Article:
Completed gingerbread house, back view.

I still wish there were a quick-fix for my blasted temper, but in the end, the day turned out okay. While I was fixing dinner and the gingerbread house stood decorated, just daring the cats to lick it, my son sat on my daughter’s lap on the kitchen floor behind me while I chopped onions.

“You know, Mom,” my daughter said. “[Brother] and I aren’t just siblings; we’re life-long friends.”

It’s that kind of moment that gives me hope that, on the balance, the things I’m doing well as a mother will outweigh the things I’m doing embarrassingly poorly.

Maybe by the time I have grandkids, I’ll have this “creating treasured childhood memories” thing down a little better.

Completed gingerbread house, front view.

(If you’re interested in making your own gingerbread house (this was my very first ever gingerbread house, by the way), I used the recipe and instructions here, and was inspired by my friend Timbra’s annual tradition, described on her blog here (I have a feeling she yells at her girls less than I yell at my kids).)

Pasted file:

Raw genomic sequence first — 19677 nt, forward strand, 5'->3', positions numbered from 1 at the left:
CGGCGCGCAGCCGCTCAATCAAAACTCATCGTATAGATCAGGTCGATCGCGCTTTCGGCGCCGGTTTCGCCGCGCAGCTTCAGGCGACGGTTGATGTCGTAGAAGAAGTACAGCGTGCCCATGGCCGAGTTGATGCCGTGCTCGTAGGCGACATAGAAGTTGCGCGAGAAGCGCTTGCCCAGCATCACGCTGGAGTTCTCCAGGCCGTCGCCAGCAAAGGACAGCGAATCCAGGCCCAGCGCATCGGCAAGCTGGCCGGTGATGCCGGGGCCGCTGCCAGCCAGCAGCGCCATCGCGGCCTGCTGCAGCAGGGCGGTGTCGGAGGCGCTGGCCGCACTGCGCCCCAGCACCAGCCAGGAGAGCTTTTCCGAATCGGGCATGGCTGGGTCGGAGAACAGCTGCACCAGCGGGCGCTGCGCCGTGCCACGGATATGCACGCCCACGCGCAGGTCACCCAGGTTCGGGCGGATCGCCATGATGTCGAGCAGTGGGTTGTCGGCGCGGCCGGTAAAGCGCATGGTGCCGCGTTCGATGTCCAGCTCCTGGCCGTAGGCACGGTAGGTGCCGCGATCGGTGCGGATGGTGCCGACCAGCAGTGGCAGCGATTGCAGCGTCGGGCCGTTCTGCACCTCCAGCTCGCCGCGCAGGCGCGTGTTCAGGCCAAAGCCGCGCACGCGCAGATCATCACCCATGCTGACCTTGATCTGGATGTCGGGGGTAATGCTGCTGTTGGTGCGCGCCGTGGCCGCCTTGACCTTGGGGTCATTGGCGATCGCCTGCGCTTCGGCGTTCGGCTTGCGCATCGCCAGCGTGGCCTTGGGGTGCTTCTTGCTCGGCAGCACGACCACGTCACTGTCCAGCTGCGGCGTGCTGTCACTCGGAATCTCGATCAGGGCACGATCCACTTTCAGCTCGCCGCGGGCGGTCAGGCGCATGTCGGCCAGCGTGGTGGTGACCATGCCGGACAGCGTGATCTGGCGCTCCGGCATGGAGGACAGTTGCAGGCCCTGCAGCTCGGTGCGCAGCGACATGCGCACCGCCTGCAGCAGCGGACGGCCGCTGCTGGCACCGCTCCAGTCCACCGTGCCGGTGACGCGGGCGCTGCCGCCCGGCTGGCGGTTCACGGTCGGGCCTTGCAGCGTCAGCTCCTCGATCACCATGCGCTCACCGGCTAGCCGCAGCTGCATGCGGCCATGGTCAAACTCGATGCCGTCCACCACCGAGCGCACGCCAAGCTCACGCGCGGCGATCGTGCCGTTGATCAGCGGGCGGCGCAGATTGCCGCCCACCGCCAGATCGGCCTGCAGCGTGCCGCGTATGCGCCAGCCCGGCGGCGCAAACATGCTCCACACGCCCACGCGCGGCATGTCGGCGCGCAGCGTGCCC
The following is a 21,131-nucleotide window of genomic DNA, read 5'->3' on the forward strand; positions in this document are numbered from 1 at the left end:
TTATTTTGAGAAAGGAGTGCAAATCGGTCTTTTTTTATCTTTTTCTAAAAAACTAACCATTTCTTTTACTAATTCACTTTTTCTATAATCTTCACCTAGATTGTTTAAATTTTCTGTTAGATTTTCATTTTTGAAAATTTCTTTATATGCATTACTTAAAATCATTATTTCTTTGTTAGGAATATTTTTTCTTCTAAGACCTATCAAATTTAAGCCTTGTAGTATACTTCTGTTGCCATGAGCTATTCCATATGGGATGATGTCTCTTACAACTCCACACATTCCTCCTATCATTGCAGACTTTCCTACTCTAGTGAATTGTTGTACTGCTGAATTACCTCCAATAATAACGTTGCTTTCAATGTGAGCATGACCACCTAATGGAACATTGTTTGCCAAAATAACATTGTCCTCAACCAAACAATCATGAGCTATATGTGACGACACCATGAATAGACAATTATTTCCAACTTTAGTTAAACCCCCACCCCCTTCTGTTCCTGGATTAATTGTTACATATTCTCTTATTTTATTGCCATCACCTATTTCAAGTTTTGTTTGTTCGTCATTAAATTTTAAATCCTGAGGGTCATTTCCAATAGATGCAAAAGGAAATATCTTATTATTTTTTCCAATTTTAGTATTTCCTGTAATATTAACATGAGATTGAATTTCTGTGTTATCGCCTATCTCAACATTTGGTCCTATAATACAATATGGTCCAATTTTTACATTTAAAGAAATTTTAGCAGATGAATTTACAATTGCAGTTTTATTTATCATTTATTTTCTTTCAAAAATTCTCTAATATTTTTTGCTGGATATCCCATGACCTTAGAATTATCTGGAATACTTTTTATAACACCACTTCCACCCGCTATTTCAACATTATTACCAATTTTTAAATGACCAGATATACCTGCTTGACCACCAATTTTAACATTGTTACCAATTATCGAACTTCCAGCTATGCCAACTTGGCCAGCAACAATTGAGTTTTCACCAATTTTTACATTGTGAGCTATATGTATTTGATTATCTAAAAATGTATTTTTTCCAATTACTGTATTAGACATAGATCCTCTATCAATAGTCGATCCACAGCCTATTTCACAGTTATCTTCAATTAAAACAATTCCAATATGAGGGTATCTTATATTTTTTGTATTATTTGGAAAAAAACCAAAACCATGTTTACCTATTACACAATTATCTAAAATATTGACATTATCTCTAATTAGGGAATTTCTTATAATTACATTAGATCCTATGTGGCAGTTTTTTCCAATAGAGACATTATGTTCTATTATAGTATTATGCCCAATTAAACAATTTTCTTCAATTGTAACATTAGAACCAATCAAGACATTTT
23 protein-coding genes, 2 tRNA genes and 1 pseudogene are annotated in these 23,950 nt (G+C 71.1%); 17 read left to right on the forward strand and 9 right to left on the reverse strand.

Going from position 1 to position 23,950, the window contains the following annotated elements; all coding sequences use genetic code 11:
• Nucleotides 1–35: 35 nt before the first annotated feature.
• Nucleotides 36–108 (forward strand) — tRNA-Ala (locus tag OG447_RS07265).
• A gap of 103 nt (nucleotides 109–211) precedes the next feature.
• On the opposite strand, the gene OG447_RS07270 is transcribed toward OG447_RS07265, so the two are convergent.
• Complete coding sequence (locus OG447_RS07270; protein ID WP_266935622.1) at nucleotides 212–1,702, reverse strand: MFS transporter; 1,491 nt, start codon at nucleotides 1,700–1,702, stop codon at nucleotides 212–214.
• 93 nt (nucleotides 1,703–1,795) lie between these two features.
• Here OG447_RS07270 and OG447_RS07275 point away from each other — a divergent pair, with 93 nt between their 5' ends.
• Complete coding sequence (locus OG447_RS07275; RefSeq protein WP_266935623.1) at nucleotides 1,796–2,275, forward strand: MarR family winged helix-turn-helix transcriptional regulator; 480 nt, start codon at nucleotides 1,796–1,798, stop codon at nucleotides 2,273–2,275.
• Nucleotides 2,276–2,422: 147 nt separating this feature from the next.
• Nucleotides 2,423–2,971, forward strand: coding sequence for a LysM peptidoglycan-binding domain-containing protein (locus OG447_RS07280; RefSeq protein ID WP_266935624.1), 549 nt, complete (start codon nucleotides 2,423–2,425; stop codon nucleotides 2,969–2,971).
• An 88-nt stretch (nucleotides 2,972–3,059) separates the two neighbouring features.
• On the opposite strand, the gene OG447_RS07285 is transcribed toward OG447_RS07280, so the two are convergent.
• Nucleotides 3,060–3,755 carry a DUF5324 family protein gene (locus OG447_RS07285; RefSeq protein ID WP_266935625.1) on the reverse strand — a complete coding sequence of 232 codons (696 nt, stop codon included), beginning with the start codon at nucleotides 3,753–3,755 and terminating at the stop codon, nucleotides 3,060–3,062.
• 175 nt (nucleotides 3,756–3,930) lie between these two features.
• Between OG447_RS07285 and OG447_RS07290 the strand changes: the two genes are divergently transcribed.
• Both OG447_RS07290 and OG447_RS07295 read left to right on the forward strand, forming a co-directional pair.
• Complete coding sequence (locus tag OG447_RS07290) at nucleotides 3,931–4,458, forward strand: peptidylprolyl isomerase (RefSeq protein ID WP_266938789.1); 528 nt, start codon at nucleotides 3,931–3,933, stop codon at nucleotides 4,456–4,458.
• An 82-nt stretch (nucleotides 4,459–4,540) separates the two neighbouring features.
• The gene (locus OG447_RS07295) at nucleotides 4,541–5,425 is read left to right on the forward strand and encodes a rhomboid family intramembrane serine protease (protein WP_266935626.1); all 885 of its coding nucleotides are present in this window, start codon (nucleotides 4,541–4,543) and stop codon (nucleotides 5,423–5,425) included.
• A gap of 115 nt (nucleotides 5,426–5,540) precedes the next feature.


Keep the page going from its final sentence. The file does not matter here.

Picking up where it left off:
As bonus, here are two in-process gingerbread house photos, just so it’s clear what exactly I undertook with my two kids today. And no, I will not be posting a photo of what my kitchen looks like right now.

House minus the roof (chimney is to the side).

Ready to decorate.

Living Simply with Kids: Knowing When to Say When

Toy Room

This weekend, our family watched the movie Babies together.

In the opening scene, two toddlers sit playing, focussed and quiet. In front of each is a large stone onto which each boy bangs and grinds a smaller stone.

Seeing these two boys playing in such a focussed manner with a couple of rocks, a question came to mind: How much stuff do my kids really need?